(ANIMAL LAWS) A recently proposed Michigan bill has the potential to make nationwide history as it would create the first state registry for convicted animal abusers, much like the Country’s current registry for sex offenders. If legislated, the law would ensure that animals be kept out of the hands of individuals incapable of providing loving care for them. Proving to be a major step forward for animal rights, this bill could strengthen the bonds between pets and their companions. Continue reading below to find out how this bill could change animal’s lives, and keep animals far away from abusers. — Global Animal
GRAND RAPIDS, MI — A bill that could establish the country’s first statewide animal abusers registry has its roots in Grand Rapids.
Earlier this month, state Reps. Paul Muxlox and Harvey Santana introduced a bill that would create a sex offender-type registry for anyone convicted of animal abuse. The idea, in part, came from the work of Thomas M. Cooley law student Renee Edmondson, who helped write a majority of the law.
“It’s going to keep some animals out of the abusers’ hands,” Edmondson said of the registry. “And you might save someone from human violence down the road.”
The bill, H.B. 4535, would force anyone convicted of dog fighting, animal neglect or other animal cruelty crimes to register within five days of sentencing or his or her release from jail or prison. Anyone relocating to Michigan with similar convictions in other states must register within 21 days of moving. People will remain on the registry for five years.
Under the law, animal shelters or adoption agencies are mandated to check the registry and cannot adopt out a pet to someone on it. Pet shops, breeders and the public will also have access to the registry, including photos of the convicted animal abusers. Edmondson said breeders and pet shops support the law but a mandate on private businesses could be toxic in the current legislature.
Muxlox, R-Brown City, and Santana, D-Detroit, introduced the bill on April 10. It was referred the state house Judiciary Committee. Both feel the legislation, named Logan’s Law in honor of a husky who had acid thrown in his face, has a strong chance of passing through the legislature.
Similar bills have been tried before and have stalled, said Chris Zavisa, the chief of staff for Santana. Logan’s Law has bipartisan support. There is also a plan to fund the registry. The Animal Legal Defense Fund, a California-based animal advocacy group, has pledged $10,000 to start the registry, said Zavisa and Edmondson. Zavisa estimated the registry would cost about $8,000 to start and fund for the first year. After that, the animal fees paid by registrants will fund the system. The Wayne County Prosecutor’s Office, which already has a dedicated Animal Protection Unit, has agreed to manage the registry, Muxlow said.
“We’re not looking for more regulation, but we’re also not looking for more abuse either,” Muxlow said. “There are a lot of animal lovers and supporters out there. I think they’ll get behind this.”
Similar registries already exist in some counties in New York, Zavisa said. No state has a statewide registry.
Without knowing it would someday become a bill, Edmondson began working on the animal abuse registry in 2011. Edmondson and fellow Cooley law student Danielle Dawson, who together funded the school’s Animal Law Society, drafted a framework for the registry after suggesting it to a Grand Rapids attorney. The looked at the sex offender and child abuser registries, mashed them together and created the animal abuser registry, Edmondson said.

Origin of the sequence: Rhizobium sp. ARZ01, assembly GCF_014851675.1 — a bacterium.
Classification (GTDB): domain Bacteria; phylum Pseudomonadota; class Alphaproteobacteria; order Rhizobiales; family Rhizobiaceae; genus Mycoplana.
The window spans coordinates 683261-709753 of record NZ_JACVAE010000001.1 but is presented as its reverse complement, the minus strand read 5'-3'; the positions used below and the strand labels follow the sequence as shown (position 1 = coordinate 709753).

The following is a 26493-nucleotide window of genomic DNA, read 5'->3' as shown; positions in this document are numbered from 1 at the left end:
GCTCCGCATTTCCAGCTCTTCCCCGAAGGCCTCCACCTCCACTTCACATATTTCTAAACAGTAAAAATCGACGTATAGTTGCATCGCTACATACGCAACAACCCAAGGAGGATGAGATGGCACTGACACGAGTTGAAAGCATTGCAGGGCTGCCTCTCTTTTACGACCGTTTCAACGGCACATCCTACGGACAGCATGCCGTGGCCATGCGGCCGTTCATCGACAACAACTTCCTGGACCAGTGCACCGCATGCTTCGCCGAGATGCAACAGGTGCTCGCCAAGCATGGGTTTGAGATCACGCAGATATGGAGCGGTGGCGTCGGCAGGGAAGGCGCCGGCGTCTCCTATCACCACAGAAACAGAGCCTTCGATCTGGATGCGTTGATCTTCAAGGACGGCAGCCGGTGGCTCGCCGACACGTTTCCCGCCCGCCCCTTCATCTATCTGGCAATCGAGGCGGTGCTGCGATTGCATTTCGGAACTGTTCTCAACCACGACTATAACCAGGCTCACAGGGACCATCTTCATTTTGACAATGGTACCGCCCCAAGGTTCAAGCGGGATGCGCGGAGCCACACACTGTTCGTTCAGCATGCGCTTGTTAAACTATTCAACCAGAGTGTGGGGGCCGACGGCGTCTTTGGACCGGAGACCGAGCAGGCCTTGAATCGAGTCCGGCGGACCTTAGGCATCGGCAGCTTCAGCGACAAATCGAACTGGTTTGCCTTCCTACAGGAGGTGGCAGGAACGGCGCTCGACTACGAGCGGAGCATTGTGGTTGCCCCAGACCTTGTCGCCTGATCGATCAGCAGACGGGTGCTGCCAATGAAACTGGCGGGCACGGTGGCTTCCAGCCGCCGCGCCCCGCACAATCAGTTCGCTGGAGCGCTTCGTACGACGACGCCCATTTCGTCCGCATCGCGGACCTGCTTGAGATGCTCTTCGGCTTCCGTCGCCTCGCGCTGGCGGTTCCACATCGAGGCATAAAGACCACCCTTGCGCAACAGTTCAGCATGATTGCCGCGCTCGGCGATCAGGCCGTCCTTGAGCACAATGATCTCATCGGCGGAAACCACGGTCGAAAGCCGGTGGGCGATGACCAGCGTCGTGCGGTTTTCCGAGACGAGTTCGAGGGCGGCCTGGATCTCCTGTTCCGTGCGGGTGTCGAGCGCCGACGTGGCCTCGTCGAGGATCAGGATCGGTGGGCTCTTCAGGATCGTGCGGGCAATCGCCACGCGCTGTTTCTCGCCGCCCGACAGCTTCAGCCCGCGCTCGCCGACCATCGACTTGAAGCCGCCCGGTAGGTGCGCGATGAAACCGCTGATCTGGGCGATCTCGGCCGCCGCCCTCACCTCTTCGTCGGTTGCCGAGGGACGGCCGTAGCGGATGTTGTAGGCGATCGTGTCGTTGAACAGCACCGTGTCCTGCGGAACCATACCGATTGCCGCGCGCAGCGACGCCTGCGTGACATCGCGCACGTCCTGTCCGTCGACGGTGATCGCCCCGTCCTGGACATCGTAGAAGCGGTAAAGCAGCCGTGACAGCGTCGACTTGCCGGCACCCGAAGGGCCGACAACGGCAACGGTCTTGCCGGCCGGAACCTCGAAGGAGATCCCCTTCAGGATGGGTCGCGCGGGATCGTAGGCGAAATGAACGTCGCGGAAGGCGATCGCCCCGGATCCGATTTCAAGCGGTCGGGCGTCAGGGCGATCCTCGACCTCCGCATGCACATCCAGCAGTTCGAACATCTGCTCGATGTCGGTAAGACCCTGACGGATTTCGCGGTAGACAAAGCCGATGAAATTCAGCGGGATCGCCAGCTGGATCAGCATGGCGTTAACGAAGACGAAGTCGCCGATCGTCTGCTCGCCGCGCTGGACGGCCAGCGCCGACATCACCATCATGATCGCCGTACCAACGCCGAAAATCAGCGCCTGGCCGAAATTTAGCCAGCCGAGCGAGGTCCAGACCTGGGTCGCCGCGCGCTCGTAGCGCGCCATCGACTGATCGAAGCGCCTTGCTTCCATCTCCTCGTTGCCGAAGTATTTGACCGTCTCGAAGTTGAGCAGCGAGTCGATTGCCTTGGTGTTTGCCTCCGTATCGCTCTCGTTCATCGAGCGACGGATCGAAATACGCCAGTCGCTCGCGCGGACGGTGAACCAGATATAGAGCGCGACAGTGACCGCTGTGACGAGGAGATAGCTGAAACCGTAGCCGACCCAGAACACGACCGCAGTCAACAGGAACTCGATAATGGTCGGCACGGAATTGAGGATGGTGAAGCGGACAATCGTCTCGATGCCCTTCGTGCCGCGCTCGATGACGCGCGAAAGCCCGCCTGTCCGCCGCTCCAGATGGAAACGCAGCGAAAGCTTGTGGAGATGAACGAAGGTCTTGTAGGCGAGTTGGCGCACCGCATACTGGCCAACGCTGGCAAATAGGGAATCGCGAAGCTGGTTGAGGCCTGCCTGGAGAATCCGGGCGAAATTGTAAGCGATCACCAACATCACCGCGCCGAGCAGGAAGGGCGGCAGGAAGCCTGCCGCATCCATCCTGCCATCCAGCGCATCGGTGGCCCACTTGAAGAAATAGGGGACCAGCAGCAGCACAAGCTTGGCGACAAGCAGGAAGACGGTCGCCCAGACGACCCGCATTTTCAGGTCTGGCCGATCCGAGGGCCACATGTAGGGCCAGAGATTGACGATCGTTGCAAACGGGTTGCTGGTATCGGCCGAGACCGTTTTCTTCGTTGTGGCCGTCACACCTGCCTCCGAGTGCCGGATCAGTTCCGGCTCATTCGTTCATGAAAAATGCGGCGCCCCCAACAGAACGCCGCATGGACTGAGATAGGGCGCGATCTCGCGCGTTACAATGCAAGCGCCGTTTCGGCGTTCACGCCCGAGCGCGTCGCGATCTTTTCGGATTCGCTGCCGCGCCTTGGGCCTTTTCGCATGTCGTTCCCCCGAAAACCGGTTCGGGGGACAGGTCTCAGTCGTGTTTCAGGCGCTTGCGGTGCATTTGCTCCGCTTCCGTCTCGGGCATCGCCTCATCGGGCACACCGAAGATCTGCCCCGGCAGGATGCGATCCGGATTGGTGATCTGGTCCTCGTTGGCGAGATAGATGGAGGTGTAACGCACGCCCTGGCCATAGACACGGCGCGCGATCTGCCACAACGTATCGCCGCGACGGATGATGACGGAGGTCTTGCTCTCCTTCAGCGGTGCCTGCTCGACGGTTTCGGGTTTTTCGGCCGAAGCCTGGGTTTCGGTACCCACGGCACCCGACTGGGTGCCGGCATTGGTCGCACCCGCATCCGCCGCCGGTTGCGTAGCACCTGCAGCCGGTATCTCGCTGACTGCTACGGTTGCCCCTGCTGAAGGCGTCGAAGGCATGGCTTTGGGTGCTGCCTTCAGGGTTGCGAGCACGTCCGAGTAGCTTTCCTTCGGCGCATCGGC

A few months later, Feb. 2012, Santana introduced similar legislation on the house floor. Surprised, Edmondson read it, noticed some holes and had ideas to make it stronger. She called Santana’s office, and the lawmaker quickly invited her out to Lansing to work with his staff. Santana, an animal lover himself, was moved to create the registry after Andrew Thompson, a former Michigan State University medical student, brutally killed 12 greyhound puppies. Thompson pleaded guilty and was sentenced to probation.
“Basically, there’s nothing to stop Andrew Thompson from walking into a pet store and getting another dog,” Zavisa said.
At the same time, Muxlow was working on early versions of Logan’s Law. As the 2012 legislative session drew to a close, both bills started to die. The two representatives decided to cross the aisle and present a unified bill early in the 2013 session.
The bill was introduced in time for Humane Lobby Day, April 16, when animal rights activists converge on Lansing to talk to representatives and senators about legislation. Jen Aulgur, director of education and community programs at the Humane Society of West Michigan, said news of the registry was buzzing among advocates. She said the registry would be a big help to her organization.
“If someone comes in and has a history of animal abuse, we would have no way of knowing,” Aulgur said. “Any step that we can take to help prevent it from happening again is a good law.”
The registry could prevent future animal abuse and violence toward humans, Edmondson said. There is a strong correlation between animal and human abuse, she said. In February, the Animal Law Society invited Phil Arkow, who has studied the connection between animal abuse and domestic violence and child abuse, to speak in Grand Rapids on the topic.
Edmondson has always been an animal lover and would bring home stray cats when she was young. She hopes to continue working with the legislature and to further animal rights after her graduation in May.
“It allows me to protect animals, to stand up for animals, to be the voice they don’t have,” she said.